Updated from 2:53 p.m. EDT.
Drastic steps outlined by U.S. regulators on Friday seemed to salve the wounds of the financial sector, which has been reeling from losses on bad loans for the past several months.
A temporary plan sketched out by the Treasury Department,
Securities and Exchange Commission
calmed a panic-stricken market, sending the
Dow Jones Industrial Average
up more than 4% early in the day. The steps include pouring hundreds of billions of dollars into the housing market, curbing short sales and supporting money-market funds.
Treasury Secretary Henry Paulson promised more comprehensive changes in the days and months ahead, but, as they say, the devil is in the details.
Paulson will be hammering out particulars over the weekend with Congress for a plan to remove illiquid assets from banks' books. Although he did not specifically mention a
Resolution Trust Corp.
structure, it is widely believed that a similar arrangement will take shape. The RTC served as a repository for failed banks' assets after the savings and loan crisis of the 1980s, but it's not clear how such a system would work in today's more complicated market.
Besides the typical hurdles for any legislation -- such as competing ideas and partisan bickering, particularly just two months ahead of a major election -- the financial landscape has changed dramatically since the first RTC was set up in 1989. That entity took over a wide variety of S&L assets, from office buildings and shopping centers, to loans, junk bonds and derivatives, but each asset was generally held by one entity. The bad assets of today consist mostly of securitized pools of loans owned by various parties across the globe, creating an even more complex puzzle for regulators to put their arms around.
"Can you put Humpty Dumpty back together, and if you can't, when you're looking at pools of pieces, how do you ascribe their value?" posits John D. Lyons, president and CEO of Savills, a global real-estate firm.
Lyons, who helped liquidate S&L assets the first time around, also fears that regulators may overstep their bounds in the private sector. Both Paulson and President George W. Bush said Friday that the government must intervene to prevent excessive risk-taking by financial institutions.
Paulson called the current regulatory structure "suboptimal, duplicative and outdated," saying that he had put forth his own ideas to Congress to modernize the system, but did not specify them. Bush, ordinarily a champion of laissez-faire governing in the capital markets, said such an approach can no longer work.
"Our system of free enterprise rests on the conviction that the federal government should interfere in the marketplace only when necessary," Bush said. "Given the precarious state of today's financial markets, and their vital importance to the daily lives of the American people, government intervention is not only warranted, it is essential."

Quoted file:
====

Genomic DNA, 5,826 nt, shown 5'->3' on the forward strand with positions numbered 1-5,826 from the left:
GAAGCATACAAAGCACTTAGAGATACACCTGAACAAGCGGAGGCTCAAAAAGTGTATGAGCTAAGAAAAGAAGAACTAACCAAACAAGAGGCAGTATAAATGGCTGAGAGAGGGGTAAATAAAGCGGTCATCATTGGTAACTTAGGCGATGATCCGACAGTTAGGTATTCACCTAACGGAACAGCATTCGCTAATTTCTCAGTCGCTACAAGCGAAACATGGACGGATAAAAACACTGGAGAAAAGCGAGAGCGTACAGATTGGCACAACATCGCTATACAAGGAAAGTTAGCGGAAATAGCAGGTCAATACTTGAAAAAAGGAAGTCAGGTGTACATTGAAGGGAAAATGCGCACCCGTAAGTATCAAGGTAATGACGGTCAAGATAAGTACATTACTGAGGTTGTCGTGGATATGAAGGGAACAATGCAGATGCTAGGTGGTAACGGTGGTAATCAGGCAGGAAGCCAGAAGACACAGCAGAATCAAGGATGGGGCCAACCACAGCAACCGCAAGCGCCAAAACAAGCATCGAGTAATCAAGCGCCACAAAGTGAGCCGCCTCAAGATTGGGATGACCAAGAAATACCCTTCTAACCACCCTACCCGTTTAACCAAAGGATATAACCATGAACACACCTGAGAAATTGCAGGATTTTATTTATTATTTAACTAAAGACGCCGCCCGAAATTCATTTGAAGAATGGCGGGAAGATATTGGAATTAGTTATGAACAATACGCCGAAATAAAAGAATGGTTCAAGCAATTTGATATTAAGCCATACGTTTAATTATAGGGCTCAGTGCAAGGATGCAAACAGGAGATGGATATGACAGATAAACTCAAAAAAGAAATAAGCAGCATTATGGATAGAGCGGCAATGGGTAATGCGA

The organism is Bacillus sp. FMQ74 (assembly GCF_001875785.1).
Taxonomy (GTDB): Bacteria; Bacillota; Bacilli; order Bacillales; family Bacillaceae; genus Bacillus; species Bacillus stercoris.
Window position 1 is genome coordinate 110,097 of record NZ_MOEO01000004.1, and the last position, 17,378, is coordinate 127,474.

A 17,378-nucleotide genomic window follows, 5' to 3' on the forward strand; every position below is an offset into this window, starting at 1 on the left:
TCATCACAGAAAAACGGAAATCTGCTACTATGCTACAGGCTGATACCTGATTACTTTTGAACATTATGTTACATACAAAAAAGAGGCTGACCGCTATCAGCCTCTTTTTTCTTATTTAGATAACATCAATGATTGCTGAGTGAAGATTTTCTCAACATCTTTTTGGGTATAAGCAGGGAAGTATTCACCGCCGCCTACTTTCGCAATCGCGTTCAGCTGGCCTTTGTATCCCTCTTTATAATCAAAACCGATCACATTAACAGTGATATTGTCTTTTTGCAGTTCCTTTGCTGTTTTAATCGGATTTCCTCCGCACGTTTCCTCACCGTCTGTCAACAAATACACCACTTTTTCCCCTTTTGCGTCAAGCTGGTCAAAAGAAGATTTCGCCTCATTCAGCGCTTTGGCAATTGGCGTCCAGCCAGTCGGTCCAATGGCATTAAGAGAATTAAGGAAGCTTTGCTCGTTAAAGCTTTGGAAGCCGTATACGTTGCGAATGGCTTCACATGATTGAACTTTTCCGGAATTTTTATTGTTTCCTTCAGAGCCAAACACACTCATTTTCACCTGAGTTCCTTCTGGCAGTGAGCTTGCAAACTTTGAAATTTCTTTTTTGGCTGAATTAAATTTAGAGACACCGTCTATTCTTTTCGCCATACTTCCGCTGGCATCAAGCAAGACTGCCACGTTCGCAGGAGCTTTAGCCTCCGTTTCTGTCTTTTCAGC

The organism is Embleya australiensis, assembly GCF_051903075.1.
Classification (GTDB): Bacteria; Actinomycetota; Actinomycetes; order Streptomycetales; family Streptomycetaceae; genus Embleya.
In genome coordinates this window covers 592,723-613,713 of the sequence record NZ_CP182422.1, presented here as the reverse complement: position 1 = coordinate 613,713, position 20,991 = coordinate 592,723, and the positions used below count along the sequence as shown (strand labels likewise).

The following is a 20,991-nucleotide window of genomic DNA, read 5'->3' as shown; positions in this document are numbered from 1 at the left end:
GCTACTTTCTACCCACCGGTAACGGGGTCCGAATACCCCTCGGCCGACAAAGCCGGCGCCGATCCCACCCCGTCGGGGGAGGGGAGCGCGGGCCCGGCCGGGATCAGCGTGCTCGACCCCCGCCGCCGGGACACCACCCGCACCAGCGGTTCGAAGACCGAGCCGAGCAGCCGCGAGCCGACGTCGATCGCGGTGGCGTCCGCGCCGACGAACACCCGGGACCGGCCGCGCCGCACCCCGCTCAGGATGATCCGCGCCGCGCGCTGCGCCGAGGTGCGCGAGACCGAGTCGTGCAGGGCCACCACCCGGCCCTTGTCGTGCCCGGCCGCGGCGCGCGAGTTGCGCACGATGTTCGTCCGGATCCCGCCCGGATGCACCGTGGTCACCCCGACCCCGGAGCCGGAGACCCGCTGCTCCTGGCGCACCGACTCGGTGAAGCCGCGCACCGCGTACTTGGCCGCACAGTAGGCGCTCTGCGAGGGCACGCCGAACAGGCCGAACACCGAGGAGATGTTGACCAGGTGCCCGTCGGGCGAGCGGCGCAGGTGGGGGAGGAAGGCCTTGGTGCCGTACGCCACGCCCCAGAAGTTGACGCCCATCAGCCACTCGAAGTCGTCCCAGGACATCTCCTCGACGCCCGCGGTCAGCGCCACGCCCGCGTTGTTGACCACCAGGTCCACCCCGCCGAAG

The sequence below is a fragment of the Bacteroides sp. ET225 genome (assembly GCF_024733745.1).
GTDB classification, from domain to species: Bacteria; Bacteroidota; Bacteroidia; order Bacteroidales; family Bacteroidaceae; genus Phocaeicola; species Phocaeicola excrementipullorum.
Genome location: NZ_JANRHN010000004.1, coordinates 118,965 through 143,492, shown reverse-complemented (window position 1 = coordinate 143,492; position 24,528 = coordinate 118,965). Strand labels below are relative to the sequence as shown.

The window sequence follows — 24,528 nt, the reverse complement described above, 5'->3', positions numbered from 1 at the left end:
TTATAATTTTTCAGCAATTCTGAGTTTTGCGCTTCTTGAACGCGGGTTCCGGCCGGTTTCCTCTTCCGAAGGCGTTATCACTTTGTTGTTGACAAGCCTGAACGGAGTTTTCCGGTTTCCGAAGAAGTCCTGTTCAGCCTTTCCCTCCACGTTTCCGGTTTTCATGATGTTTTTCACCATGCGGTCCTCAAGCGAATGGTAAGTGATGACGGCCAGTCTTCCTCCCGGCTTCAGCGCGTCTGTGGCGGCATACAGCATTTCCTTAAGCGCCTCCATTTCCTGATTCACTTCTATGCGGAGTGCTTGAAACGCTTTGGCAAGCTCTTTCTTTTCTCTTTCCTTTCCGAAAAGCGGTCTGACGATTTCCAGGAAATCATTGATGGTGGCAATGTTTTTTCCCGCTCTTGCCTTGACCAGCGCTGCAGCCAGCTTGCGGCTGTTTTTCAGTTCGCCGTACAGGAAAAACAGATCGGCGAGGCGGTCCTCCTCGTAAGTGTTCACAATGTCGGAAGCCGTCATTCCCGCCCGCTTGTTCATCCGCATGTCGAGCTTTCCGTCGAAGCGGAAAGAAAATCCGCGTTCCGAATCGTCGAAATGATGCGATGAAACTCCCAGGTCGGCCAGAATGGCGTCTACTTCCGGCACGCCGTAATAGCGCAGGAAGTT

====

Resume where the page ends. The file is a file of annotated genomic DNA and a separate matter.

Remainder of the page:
But Lyons indicated that the government delving too far into the private sector could create a moral hazard and hinder economic growth, rather than support it.
"We live -- I should say, we lived -- in a free-market economy and that's part of what has made us great," says Lyons. "There's going to have to be a delicate balance between under and over-regulation."
James Angel, an associate professor of finance at Georgetown University, was also cautious about the hurried plan, whose details have been sparse thus far. While members of Congressional banking committees initially said that no plans would come to fruition until after the November elections, by Friday the timeline shrunk to three days from two months.
"Before the election, I'm really skeptical of anything that comes out of any side of the aisle in Washington," says Angel. "Everybody wants to do something in light of the crisis, and I'm concerned that any of the plans coming forth are half-baked."
Paulson also said the plan will add hundreds of billions of dollars worth of debt to the U.S. balance sheet. While Bush and Paulson noted the "significant" taxpayer burden, they warned that inaction could further cripple the economy in terms of jobs, wealth and lending.
And while the risk and cost to taxpayers seems large, it is possible that all the debts will be repaid and might even earn money in the long run, much like the initial RTC. The vast majority of homeowners are still making good on mortgage payments. In theory, the measures would also help normalize the markets by assigning values to illiquid assets and pushing bad loans to perform once again.
So far investors, if not taxpayers, seem confident that lawmakers and regulators will be able to hammer out an adequate solution. The markets rallied on Thursday and Friday, after a depressing string of events this year that caused the collapse, bailout or takeover of top financial firms, including
Whatever plan comes into being is likely to be a positive for the remaining banks, who will be able to unload their toxic assets. It may also prevent financials whose fate seemed uncertain this week -- such as
-- from entering shotgun marriages at depressed values. All of those stocks gained more than 20% on Friday, with WaMu soaring more than 40%.
However, bottom-feeding investors may have longer to wait. Morgan Keegan analyst Robert Patten notes that after the S&L meltdown, bank valuations did not stop dropping until four quarters after the RTC was formed, while delinquencies and charge-offs peaked about six to eight quarters later.
Still, an RTC structure would certainly provide a lifeline for many banks. Instead of focusing on bad assets, Patten writes, they could "shift focus on the core earnings power and the franchise value."